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‘Making us all look stupid,’ Charlotte city council member says of pay raise debate

Braxton Winston talks pay raises for City Council

Charlotte City Council members talk about pay raises for elected officials and reduction in proposed spending for officer training.
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Charlotte City Council members talk about pay raises for elected officials and reduction in proposed spending for officer training.

A short-lived suggestion to raise the pay for Charlotte City Council members drew a fiery response from council member Tariq Bokhari on Thursday.

“My last straw was really yesterday,” Bokhari said, referencing council member Braxton Winston’s proposal from Wednesday that Charlotte City Council members and the mayor see a salary increase to match what Mecklenburg County Commissioners make.

“That’s not how the majority of us are thinking,” Bokhari said, adding that he felt the idea was “making us all look stupid.”

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Bokhari on Thursday said he was further angered by a news report which said council members were considering cutting funding from the Charlotte-Mecklenburg Police Department’s training budget to free-up money for council raises over the next year.

As the Observer reported Thursday morning, Winston had not suggested that the council reallocate police funds for council raises. Instead, Winston’s comment was that the money for raises could come from an $85,000 “contingency fund” already set aside in next year’s budget for unexpected costs.

At the end of Thursday’s budget discussion, council members voted to keep police training funds intact and Winston was the sole person to vote “yes” on raising City Council salaries.

Police funding debate

Reference to police funding first came during Wednesday’s budget meeting when council member LaWana Mayfield said a $2 million proposed allocation for officer training should be reduced to $1 million.

“Why $2 million? We have some other pressing needs,” Mayfield said. Later, she added that she had issues with CMPD’s implementation and enforcement of its training for police officers.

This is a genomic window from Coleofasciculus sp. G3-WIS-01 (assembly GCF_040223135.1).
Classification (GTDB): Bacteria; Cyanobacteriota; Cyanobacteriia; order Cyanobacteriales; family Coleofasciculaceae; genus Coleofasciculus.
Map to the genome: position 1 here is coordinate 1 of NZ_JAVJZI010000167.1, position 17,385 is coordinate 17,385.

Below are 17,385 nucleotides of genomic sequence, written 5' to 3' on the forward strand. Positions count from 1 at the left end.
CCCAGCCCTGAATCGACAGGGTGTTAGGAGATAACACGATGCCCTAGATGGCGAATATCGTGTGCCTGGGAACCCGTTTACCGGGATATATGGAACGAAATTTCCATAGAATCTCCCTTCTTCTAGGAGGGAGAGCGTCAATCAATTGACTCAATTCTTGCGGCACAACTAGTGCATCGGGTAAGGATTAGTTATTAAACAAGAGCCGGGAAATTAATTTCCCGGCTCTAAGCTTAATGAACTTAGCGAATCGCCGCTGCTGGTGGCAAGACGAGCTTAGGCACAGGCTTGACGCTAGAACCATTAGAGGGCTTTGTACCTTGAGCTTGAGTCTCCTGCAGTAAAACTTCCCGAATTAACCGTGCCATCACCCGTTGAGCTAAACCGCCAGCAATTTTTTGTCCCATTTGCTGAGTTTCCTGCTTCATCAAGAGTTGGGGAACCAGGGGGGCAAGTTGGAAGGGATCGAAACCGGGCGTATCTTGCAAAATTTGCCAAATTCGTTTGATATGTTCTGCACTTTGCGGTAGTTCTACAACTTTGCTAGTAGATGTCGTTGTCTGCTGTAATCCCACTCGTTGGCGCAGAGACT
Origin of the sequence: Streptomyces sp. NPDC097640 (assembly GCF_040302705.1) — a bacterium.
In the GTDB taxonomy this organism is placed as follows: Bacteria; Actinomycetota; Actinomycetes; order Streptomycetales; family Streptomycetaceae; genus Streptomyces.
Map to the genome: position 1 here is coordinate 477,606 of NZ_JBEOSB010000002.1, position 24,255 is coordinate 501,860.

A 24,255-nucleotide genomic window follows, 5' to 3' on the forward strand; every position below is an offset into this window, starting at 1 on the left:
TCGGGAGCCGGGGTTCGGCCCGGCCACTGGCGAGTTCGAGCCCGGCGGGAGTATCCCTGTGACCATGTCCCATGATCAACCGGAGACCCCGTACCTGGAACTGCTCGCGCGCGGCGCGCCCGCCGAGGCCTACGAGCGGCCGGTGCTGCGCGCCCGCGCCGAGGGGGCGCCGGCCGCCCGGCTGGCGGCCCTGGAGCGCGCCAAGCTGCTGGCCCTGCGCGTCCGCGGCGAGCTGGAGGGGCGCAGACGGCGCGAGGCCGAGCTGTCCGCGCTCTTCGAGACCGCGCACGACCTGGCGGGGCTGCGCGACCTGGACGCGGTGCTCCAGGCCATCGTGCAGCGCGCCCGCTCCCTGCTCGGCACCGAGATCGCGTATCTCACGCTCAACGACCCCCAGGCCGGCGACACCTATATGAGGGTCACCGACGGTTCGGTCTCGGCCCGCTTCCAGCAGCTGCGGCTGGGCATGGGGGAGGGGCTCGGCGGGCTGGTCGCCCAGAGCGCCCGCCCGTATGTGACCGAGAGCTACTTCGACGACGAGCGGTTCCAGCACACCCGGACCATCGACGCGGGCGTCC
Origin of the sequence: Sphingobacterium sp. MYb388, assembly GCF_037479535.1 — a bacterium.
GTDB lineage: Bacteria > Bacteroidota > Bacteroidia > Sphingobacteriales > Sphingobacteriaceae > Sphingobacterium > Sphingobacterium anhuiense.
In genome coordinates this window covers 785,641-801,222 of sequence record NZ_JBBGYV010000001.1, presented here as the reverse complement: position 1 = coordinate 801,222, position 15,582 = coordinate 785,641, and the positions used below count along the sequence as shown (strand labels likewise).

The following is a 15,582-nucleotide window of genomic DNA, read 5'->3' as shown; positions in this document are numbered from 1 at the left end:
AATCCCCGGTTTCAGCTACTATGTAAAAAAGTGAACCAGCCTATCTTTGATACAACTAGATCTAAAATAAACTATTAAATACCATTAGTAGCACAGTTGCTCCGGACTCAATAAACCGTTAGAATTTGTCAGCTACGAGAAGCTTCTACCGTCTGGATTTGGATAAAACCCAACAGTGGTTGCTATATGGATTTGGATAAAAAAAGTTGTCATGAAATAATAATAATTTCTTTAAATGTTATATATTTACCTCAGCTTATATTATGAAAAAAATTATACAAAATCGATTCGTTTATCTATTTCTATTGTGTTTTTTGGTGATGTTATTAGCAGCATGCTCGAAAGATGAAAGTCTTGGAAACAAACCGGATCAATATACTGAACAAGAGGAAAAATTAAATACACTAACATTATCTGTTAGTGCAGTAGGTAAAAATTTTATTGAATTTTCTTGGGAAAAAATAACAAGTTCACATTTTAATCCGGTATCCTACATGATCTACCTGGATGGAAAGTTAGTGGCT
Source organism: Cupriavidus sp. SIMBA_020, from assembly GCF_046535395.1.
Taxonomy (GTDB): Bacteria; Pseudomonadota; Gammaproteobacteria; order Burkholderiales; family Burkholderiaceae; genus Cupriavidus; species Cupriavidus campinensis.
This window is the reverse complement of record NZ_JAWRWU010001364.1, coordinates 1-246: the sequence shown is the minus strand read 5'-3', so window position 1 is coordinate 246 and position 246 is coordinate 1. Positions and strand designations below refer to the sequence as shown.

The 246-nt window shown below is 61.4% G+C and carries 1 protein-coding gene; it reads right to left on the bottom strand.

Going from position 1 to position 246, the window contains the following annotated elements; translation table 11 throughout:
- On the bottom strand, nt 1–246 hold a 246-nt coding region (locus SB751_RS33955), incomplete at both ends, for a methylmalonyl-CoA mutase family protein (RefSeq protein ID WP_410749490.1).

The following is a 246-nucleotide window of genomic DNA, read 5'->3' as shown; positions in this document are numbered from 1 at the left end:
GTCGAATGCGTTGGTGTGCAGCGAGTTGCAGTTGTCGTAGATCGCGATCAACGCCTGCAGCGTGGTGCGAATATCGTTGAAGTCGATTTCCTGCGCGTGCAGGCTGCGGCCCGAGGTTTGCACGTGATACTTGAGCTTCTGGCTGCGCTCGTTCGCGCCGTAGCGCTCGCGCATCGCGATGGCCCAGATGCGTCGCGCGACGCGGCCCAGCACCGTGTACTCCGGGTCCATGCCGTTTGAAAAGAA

Of the $1 million proposed cut from police training funds, Mayfield initially said $250,000 should go toward neighborhood development and community engagement in District 3, which she represents. She then asked the city’s budget director whether the council could fund Winston’s idea for pay raises via the remaining money left by the cut.

The idea, though, dissipated quickly on Wednesday when city Budget Director Phil Reiger said money for prospective raises would need to come from elsewhere in the budget. That’s because the police training money proposed for next year is considered a one-time expense, not a recurring expense like payroll.

On Thursday, several council members said they would oppose any cuts to the police department’s budget, especially money for training officers requested by CMPD Chief Kerr Putney.

“This is a really bad time not to be giving the chief what he says he needs to do his job,” said council member Ed Driggs.

Winston: ‘Ridiculous’ motion

Controversy over talks of cutting police spending and Winston’s suggestion of raising City Council pay nearly derailed Thursday’s budget meeting.

Minutes after Mayor Vi Lyles opened the meeting, Bokhari said he wanted to end debate over what to add or delete in the proposed budget and hold a vote, “rather than just go down a path of ... making a challenging situation.”

But Bokhari’s motion drew sharp criticism from Winston and others who said they strongly opposed curtailing debate over the city’s $2.6 billion budget.

Winston said to Bokhari: “That is one of the most ridiculous motions I’ve ever heard. It doesn’t make any sense.” He went on to say not holding debate would be an “abdication of your primary duty as a council member ... to approve and scrutinize the budget.”

“I can’t believe we’re spending the first 35 minutes of this important session discussing whether or not we want to do our job,” Winston said.

Winston on Thursday defended his suggestion of council raises, saying the annual budget meetings are the best time to debate such an idea.

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The proposed pay raises for City Council and mayor would have required an additional $112,031 in the budget every year, according to a presentation from city staff members.

City Council members earn $19,809 in salary, in addition to an auto allowance of $4,000 and council members are allowed up to $5,800 for expenses. The mayor’s annual pay is $25,636, with expenses totaling $14,800.

County commissioners make $28,336 in addition to allowances for car, expenses and technology — an extra $17,656, according to WBTV.

Both city and county representatives are part-time positions.

Under a proposed Mecklenburg County spending plan for the next year, elected commissioners would also see a 5.5% raise in pay, the same as county employees. The highest-earning employees with the city of Charlotte could also see a 3% raise, for which City Council members would also be eligible, Mayor Vi Lyles said Wednesday. (The city’s budget for next year also allows for lower-paid, hourly workers with the city to get a pay increase of around 6 percent).

A final vote on the city’s budget is scheduled for June 10.

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